In July 2015, Rent A Centre sells several Ontario Locations to easyhome for price for 3.4 Million dollars, with this agreement, Rent A Centre & easyhome signed a 3-year agreement for non-compete contract that each company cannot open any stores in each other countries.
Beginning in 2003, the company has made donations to Big Brothers Big Sisters of America, collected by means of fund raisers held on an annual basis in Rent-A-Center stores.
Between 2005 and 2010, Rent-A-Center donated and set up 116 “RAC Rooms” at Boys and Girls Clubs of America locations, in which each club selects $5,000 worth of new furniture, electronics and computers for their room. Rent-A-Center also contributed to Boys and Girls Clubs of America with four tech centers in 2014. Rent-A-Center has annually allocated $60,000 worth of scholarships to customers and the children of customers and coworkers.
Through the Random Acts of Caring initiative, which was launched in 2008, RAC has donated merchandise and funding to charitable organizations located in communities where Rent-A-Center maintains retail locations. 98 Random Acts of Caring have taken place since 2008, totaling $531,300 in contributions.
Rent-A-Center revenue rises, beats expectations
Since 2007, the company has contributed over $600,000 in grants to Junior Achievement and, in addition, Rent-A-Center employees volunteer annually to teach financial literacy. Rent-A-Center has provided monetary and product contributions totaling nearly $600,000 to date to the North Texas Food Bank. Since 2009, Rent-A-Center has donated more than 1.25 million dollars to 11 food banks across the country.
This is in addition to the grassroots hunger-relief campaign staged across Rent-A-Center's 3,000-plus U.S. stores throughout the month of September. Dubbed “Soup to Nuts” and in support of Hunger Action Month, this virtual food drive leverages Rent-A-Center's stores as collection points for cash donations. The donated funds are distributed to food banks across the country at the conclusion of the month-long campaign. An initiative begun in 2010 is Rent-A-Center's "Operation: Just Like Home," in which merchandise with a wholesale value of $175,000 is delivered to select installations across four military service branches, including the Army, Navy, Air Force, and Marine Corps.
Contributions have been allocated to Family & Morale Welfare and Recreation operations that provide community and family services, such as the Soldier and Family Assistance Centers that in turn serve wounded, ill and injured soldiers and their families. In 2014, Rent-A-Center shifted its support of the military through the backing of important military-related nonprofit organizations, including Blue Star Families, Air Force Aid Society, Army Emergency Relief, and the Navy $ Marine Corps Relief Society.
Reception and litigation
A number of consumer protection concerns have been raised about the rent-to-own industry, including accusations of predatory lending. Consumer advocates believe that rent-to-own transactions such as those offered by Rent-A-Center should be treated as credit sales, and point out that the final price of a product can be two or three times the retail price.
In an April 2000 Federal Trade Commission study on the industry, 75% of respondents stated that they were satisfied with their rent-to-own experience, whereas 19% were dissatisfied.
In 2000, Rent-A-Center was sued for sexual bias in the hiring of women.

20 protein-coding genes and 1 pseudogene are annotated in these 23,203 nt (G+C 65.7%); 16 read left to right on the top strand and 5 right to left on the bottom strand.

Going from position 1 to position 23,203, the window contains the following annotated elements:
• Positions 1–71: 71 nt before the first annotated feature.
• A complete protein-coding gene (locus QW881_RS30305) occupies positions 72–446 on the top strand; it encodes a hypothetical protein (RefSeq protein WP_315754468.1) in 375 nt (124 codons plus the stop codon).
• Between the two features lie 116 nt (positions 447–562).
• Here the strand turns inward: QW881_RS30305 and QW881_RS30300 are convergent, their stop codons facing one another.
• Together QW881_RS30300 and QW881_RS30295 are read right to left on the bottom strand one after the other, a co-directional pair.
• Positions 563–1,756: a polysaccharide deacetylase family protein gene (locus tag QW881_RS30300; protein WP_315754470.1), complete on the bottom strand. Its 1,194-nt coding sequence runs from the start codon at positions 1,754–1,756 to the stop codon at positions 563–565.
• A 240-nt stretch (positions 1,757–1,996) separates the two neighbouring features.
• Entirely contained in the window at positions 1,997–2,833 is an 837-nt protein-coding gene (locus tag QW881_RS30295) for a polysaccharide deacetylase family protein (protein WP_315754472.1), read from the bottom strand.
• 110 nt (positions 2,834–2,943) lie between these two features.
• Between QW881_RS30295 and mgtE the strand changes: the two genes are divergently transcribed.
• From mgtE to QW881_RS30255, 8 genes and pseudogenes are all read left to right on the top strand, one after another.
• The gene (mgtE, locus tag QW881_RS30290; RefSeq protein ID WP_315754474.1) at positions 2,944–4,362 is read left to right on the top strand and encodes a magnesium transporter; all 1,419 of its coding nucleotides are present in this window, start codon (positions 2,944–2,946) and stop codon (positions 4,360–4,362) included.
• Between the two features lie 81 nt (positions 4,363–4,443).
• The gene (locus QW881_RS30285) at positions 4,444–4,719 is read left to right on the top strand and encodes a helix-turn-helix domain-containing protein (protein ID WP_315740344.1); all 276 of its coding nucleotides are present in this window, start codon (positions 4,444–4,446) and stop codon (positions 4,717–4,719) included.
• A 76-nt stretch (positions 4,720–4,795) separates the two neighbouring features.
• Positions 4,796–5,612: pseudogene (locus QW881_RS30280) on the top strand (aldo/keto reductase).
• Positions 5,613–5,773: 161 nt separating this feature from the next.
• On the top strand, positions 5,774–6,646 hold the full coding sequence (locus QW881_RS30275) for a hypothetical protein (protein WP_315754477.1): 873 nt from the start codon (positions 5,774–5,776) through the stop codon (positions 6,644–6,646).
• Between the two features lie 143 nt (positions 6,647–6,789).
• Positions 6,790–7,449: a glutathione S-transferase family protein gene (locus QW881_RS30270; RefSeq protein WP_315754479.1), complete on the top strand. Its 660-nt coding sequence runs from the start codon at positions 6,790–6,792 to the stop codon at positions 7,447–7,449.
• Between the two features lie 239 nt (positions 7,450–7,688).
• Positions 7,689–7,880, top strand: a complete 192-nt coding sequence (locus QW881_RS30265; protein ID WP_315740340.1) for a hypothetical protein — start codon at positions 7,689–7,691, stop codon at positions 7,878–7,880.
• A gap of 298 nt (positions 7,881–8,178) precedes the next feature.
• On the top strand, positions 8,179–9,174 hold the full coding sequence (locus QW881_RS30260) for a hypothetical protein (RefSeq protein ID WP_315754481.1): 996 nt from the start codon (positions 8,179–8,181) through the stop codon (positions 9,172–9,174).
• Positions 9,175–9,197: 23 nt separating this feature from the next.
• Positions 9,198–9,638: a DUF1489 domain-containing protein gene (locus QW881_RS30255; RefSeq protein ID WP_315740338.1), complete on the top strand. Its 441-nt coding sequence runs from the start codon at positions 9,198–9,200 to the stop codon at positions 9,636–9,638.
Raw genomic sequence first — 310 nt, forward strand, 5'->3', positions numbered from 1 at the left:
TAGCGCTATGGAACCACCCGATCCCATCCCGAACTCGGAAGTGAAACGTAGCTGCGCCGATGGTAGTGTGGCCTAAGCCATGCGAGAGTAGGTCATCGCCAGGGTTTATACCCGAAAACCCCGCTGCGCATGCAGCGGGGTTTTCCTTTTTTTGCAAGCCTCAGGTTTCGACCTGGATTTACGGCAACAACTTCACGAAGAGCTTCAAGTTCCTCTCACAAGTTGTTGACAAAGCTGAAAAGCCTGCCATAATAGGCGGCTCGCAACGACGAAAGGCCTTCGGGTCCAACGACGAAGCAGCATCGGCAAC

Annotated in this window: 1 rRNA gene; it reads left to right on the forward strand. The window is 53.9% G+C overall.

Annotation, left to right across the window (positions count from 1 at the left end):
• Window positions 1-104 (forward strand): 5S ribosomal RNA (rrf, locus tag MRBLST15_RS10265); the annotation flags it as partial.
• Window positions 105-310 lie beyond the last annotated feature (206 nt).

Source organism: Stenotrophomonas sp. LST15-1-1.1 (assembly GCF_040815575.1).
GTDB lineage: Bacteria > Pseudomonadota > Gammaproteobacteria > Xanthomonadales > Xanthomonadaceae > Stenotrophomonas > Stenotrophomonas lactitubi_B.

The 2002 settlement agreement resulted in a $47 million cash payment by Rent-A-Center and mandated that Rent-A-Center offer 10% of future vacancies over the following 15-month period to women who were found to be past victims of discrimination.
The settlement also led Rent-A-Center to seek qualified women to serve on its board of directors, develop equal employment training programs, and hire a new human resources vice president to implement hiring policies that ensured equal employment opportunity for female job applicants and current employees.
In 2006, Rent-A-Center settled for $7 million in restitution and $750,000 in civil penalties for deceptive business practices in California.
The State of California claimed RAC, in violation of state law, engaged in unfair competition and illegally misrepresented the price of certain merchandise. As a result of the settlement, RAC also deposited more than $7 million into a special consumer protection fund that is used to enforce consumer protection laws.
In 2010, seven months after the Washington Attorney General's Office sued Rent-a-Center and accused the national lease-to-own chain of unfair and deceptive collection practices under Washington's Consumer Protection Act, Rent-A-Center agreed to settle.
Another prominent case in 2010 included Rent-A-Center vs.
Jackson which arose out of an employment discrimination claim brought on by former RAC employee Antonio Jackson. The case went all the way to the Supreme Court, which sided with RAC in a 5-4 decision.
The court held that if a company's arbitration agreement includes a clause delegating fairness challenges to the arbitrator, a court must enforce that agreement and send the matter to arbitration. When Jackson first sued, Rent-A-Center cited its arbitration agreement and claimed that any challenges to the agreement had to be decided by the arbitrator.
The Rent-A-Center company converted its Wisconsin stores to Get-It-Now! credit sale outlets after a judicial decision held that the state's consumer protection laws defining credit sales included rent-to-own businesses. Rent-A-Center is also known as Acceptance Now within its partner stores in the US in which it has kiosks.
Rent-A-Center also goes by Home Choice in Minnesota and by Rent-A-Center in Mexico.
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Rent a center ipo